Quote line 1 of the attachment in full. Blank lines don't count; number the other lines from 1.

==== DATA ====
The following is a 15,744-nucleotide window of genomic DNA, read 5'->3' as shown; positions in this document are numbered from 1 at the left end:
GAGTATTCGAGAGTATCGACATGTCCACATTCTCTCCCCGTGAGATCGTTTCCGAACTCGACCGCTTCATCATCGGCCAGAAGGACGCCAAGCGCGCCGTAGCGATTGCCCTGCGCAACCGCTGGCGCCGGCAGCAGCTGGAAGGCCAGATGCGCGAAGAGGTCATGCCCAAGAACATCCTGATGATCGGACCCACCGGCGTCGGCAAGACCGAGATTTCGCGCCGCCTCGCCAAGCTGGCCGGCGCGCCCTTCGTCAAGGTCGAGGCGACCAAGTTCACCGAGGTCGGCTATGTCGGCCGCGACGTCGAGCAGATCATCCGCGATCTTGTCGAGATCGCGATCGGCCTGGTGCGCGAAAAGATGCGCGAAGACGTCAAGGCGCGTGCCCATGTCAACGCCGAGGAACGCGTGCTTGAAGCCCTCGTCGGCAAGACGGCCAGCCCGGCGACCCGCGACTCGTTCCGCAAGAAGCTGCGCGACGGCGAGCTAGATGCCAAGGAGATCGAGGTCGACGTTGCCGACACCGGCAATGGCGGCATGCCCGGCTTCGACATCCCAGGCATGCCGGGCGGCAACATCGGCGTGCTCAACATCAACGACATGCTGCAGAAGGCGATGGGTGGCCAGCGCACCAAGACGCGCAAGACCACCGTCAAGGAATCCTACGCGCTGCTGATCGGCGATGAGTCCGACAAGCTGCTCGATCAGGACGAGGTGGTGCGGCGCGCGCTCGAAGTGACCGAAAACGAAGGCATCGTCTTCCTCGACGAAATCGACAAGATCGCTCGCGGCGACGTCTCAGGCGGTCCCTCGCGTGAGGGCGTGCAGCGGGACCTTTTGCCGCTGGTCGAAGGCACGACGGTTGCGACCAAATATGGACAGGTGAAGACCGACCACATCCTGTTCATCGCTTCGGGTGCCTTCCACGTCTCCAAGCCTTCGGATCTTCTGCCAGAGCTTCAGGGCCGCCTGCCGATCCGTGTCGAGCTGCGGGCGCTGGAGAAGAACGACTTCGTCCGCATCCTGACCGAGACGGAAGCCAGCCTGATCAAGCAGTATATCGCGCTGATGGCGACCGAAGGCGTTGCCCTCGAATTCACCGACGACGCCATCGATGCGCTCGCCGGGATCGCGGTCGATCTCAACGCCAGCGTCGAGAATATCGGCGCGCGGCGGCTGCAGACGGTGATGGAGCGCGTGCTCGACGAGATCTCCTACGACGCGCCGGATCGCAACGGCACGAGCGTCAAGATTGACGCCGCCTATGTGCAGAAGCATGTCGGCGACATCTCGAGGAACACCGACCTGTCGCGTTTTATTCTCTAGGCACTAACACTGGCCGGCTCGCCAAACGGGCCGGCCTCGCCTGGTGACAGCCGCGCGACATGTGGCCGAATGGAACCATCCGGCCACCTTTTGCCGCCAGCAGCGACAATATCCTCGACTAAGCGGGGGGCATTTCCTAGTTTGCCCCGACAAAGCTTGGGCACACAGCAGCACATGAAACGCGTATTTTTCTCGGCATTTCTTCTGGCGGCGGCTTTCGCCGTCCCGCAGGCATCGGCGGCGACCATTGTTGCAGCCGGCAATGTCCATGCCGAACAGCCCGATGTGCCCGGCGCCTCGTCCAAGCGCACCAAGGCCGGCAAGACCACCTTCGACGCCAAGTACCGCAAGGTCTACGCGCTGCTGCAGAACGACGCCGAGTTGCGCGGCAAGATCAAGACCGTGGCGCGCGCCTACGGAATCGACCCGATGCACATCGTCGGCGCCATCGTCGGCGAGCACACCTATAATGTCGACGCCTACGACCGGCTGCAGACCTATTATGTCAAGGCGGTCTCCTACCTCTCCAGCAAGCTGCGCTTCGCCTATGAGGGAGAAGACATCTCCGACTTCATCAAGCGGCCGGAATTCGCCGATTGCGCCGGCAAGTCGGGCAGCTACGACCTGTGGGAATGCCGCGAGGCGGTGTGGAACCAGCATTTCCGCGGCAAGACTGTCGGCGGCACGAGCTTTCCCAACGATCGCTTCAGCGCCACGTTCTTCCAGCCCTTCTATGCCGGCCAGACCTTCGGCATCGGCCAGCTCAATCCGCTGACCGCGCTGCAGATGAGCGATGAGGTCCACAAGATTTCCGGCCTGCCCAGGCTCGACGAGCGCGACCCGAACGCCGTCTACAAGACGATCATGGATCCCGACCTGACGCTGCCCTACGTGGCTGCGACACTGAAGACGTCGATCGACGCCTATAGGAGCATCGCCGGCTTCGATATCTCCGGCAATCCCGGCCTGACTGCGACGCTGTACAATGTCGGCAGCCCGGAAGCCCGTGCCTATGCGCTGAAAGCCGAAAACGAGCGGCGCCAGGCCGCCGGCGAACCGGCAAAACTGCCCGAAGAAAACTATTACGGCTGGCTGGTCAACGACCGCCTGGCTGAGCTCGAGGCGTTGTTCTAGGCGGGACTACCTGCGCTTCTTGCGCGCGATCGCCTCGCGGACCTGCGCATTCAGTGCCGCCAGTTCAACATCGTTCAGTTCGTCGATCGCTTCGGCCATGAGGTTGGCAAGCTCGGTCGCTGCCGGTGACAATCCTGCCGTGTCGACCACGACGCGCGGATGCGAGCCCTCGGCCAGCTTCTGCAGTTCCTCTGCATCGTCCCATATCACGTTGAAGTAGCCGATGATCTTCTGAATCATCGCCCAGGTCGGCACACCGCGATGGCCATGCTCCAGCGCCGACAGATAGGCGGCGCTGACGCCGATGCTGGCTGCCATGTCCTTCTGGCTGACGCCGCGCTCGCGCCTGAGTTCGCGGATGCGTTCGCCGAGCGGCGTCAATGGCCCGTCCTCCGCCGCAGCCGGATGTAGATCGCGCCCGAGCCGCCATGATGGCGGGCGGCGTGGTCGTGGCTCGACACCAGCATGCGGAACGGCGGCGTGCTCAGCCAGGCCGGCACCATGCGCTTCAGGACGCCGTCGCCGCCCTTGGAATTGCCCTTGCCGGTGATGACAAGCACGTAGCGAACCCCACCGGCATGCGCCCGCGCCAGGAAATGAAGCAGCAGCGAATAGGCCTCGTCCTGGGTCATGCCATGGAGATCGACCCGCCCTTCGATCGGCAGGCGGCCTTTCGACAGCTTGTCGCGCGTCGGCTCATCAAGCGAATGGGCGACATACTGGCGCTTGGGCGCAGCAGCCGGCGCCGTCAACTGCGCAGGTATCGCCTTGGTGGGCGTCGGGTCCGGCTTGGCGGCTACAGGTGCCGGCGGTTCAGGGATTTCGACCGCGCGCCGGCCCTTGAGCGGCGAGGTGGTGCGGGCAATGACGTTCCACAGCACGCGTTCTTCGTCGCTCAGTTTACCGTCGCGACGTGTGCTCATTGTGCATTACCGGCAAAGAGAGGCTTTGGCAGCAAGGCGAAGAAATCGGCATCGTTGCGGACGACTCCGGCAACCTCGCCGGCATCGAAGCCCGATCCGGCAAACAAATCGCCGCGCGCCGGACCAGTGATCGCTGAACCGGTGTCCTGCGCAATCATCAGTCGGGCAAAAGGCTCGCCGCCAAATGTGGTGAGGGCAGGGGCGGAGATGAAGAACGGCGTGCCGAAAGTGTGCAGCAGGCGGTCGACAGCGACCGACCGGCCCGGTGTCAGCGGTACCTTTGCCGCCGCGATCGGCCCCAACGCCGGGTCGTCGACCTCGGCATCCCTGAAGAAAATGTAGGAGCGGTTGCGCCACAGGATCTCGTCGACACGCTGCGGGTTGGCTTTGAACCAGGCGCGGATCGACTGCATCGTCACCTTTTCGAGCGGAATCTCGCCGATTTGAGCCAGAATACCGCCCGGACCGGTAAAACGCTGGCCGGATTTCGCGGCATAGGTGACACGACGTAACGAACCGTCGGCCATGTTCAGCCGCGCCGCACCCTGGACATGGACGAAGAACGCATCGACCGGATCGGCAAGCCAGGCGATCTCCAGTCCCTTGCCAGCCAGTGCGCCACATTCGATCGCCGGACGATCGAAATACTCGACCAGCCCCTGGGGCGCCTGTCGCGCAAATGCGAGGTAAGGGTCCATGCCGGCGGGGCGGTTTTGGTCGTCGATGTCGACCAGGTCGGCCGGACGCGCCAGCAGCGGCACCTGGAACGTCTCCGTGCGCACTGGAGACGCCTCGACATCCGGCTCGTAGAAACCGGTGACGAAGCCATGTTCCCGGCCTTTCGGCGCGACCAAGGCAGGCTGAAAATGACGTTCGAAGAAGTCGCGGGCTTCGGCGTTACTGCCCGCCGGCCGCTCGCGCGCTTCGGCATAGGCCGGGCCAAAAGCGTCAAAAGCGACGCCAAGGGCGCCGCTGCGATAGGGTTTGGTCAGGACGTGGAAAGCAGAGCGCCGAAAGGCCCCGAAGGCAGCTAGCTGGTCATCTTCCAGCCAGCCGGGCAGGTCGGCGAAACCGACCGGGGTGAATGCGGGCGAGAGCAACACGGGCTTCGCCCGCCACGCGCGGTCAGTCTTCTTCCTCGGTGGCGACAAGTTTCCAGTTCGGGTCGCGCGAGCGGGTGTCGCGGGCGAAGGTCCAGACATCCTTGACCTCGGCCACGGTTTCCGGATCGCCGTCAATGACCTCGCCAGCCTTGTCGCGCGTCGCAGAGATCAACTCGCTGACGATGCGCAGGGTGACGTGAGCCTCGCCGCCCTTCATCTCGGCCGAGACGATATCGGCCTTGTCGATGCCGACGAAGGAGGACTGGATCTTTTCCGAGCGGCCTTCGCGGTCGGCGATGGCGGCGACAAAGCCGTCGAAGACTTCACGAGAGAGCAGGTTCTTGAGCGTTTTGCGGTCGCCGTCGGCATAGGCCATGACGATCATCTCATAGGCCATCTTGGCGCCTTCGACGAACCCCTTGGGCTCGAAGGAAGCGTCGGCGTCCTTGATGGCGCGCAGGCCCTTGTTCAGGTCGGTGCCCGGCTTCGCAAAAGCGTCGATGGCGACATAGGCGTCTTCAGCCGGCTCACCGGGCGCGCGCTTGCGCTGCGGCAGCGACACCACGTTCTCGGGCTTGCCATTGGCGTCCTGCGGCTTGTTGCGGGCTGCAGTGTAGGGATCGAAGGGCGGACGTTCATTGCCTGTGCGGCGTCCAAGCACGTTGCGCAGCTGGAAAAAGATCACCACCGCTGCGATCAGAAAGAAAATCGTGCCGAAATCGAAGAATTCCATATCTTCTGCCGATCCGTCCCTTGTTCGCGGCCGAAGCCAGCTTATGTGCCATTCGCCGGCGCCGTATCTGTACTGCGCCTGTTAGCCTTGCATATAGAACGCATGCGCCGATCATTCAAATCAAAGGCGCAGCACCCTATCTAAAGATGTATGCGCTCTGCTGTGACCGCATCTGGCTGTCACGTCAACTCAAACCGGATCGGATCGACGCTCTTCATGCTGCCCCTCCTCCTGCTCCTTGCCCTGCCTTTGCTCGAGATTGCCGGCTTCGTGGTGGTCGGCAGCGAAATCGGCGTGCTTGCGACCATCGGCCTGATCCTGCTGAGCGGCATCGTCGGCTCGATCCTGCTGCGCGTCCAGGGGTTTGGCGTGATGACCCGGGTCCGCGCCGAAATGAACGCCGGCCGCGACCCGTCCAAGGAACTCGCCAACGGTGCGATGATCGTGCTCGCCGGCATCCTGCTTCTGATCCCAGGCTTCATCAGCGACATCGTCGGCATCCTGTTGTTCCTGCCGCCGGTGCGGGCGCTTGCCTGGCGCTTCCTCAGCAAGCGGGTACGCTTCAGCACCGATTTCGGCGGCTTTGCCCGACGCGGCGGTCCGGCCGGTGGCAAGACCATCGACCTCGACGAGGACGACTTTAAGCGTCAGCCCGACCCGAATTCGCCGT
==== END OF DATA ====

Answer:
The following is a 15,744-nucleotide window of genomic DNA, read 5'->3' as shown; positions in this document are numbered from 1 at the left end: